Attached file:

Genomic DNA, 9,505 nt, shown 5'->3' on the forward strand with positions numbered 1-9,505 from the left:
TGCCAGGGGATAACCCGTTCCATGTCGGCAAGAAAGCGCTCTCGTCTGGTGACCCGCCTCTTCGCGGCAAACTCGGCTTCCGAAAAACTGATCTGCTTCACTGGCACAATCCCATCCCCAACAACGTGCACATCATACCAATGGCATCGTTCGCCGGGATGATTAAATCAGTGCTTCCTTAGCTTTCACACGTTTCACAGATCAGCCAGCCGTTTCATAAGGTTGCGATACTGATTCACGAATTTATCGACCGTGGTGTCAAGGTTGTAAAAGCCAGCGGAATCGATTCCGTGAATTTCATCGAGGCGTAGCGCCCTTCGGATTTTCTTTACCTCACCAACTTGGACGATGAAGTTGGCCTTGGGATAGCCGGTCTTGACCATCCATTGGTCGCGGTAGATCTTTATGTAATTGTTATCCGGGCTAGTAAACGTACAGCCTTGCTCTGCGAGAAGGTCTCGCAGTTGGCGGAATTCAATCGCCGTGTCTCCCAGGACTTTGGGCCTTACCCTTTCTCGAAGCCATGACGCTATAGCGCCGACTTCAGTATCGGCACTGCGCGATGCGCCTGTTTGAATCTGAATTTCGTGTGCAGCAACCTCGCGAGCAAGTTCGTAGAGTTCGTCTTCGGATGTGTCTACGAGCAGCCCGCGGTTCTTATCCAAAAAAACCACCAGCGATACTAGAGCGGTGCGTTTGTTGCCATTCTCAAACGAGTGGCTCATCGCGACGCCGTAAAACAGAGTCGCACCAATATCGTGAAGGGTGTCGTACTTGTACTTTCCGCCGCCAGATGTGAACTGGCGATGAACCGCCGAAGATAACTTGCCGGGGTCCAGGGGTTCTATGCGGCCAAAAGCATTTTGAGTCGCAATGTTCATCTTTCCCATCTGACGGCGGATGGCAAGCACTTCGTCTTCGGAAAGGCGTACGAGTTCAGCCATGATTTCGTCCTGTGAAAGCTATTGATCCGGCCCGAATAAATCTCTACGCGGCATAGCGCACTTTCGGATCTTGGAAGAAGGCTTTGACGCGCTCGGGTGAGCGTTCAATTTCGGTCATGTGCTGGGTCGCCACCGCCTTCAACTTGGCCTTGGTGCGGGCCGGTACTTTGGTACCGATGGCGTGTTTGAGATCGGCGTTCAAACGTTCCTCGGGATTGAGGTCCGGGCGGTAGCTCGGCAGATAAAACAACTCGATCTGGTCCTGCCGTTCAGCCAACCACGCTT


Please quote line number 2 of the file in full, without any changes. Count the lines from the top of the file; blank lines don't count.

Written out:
TGCCAGGGGATAACCCGTTCCATGTCGGCAAGAAAGCGCTCTCGTCTGGTGACCCGCCTCTTCGCGGCAAACTCGGCTTCCGAAAAACTGATCTGCTTCACTGGCACAATCCCATCCCCAACAACGTGCACATCATACCAATGGCATCGTTCGCCGGGATGATTAAATCAGTGCTTCCTTAGCTTTCACACGTTTCACAGATCAGCCAGCCGTTTCATAAGGTTGCGATACTGATTCACGAATTTATCGACCGTGGTGTCAAGGTTGTAAAAGCCAGCGGAATCGATTCCGTGAATTTCATCGAGGCGTAGCGCCCTTCGGATTTTCTTTACCTCACCAACTTGGACGATGAAGTTGGCCTTGGGATAGCCGGTCTTGACCATCCATTGGTCGCGGTAGATCTTTATGTAATTGTTATCCGGGCTAGTAAACGTACAGCCTTGCTCTGCGAGAAGGTCTCGCAGTTGGCGGAATTCAATCGCCGTGTCTCCCAGGACTTTGGGCCTTACCCTTTCTCGAAGCCATGACGCTATAGCGCCGACTTCAGTATCGGCACTGCGCGATGCGCCTGTTTGAATCTGAATTTCGTGTGCAGCAACCTCGCGAGCAAGTTCGTAGAGTTCGTCTTCGGATGTGTCTACGAGCAGCCCGCGGTTCTTATCCAAAAAAACCACCAGCGATACTAGAGCGGTGCGTTTGTTGCCATTCTCAAACGAGTGGCTCATCGCGACGCCGTAAAACAGAGTCGCACCAATATCGTGAAGGGTGTCGTACTTGTACTTTCCGCCGCCAGATGTGAACTGGCGATGAACCGCCGAAGATAACTTGCCGGGGTCCAGGGGTTCTATGCGGCCAAAAGCATTTTGAGTCGCAATGTTCATCTTTCCCATCTGACGGCGGATGGCAAGCACTTCGTCTTCGGAAAGGCGTACGAGTTCAGCCATGATTTCGTCCTGTGAAAGCTATTGATCCGGCCCGAATAAATCTCTACGCGGCATAGCGCACTTTCGGATCTTGGAAGAAGGCTTTGACGCGCTCGGGTGAGCGTTCAATTTCGGTCATGTGCTGGGTCGCCACCGCCTTCAACTTGGCCTTGGTGCGGGCCGGTACTTTGGTACCGATGGCGTGTTTGAGATCGGCGTTCAAACGTTCCTCGGGATTGAGGTCCGGGCGGTAGCTCGGCAGATAAAACAACTCGATCTGGTCCTGCCGTTCAGCCAACCACGCTT